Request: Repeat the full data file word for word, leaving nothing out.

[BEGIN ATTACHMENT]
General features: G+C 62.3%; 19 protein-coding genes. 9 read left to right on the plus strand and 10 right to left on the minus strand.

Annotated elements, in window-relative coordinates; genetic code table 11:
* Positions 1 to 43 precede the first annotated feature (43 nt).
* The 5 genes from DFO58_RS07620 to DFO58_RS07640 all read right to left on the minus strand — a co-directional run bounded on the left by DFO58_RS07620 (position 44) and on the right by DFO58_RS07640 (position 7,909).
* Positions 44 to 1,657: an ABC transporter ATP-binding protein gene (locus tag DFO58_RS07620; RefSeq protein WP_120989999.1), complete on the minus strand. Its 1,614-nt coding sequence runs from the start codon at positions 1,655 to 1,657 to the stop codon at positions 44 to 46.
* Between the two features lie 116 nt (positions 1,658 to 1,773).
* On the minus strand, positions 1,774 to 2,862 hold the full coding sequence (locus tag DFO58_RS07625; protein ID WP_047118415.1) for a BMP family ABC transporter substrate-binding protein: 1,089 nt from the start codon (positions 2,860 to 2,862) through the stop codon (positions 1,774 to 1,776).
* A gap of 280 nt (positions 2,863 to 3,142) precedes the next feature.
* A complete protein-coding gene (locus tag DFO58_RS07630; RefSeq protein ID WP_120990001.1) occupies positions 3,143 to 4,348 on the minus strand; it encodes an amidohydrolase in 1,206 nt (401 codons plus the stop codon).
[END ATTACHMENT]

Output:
General features: G+C 62.3%; 19 protein-coding genes. 9 read left to right on the plus strand and 10 right to left on the minus strand.

Annotated elements, in window-relative coordinates; genetic code table 11:
* Positions 1 to 43 precede the first annotated feature (43 nt).
* The 5 genes from DFO58_RS07620 to DFO58_RS07640 all read right to left on the minus strand — a co-directional run bounded on the left by DFO58_RS07620 (position 44) and on the right by DFO58_RS07640 (position 7,909).
* Positions 44 to 1,657: an ABC transporter ATP-binding protein gene (locus tag DFO58_RS07620; RefSeq protein WP_120989999.1), complete on the minus strand. Its 1,614-nt coding sequence runs from the start codon at positions 1,655 to 1,657 to the stop codon at positions 44 to 46.
* Between the two features lie 116 nt (positions 1,658 to 1,773).
* On the minus strand, positions 1,774 to 2,862 hold the full coding sequence (locus tag DFO58_RS07625; protein ID WP_047118415.1) for a BMP family ABC transporter substrate-binding protein: 1,089 nt from the start codon (positions 2,860 to 2,862) through the stop codon (positions 1,774 to 1,776).
* A gap of 280 nt (positions 2,863 to 3,142) precedes the next feature.
* A complete protein-coding gene (locus tag DFO58_RS07630; RefSeq protein ID WP_120990001.1) occupies positions 3,143 to 4,348 on the minus strand; it encodes an amidohydrolase in 1,206 nt (401 codons plus the stop codon).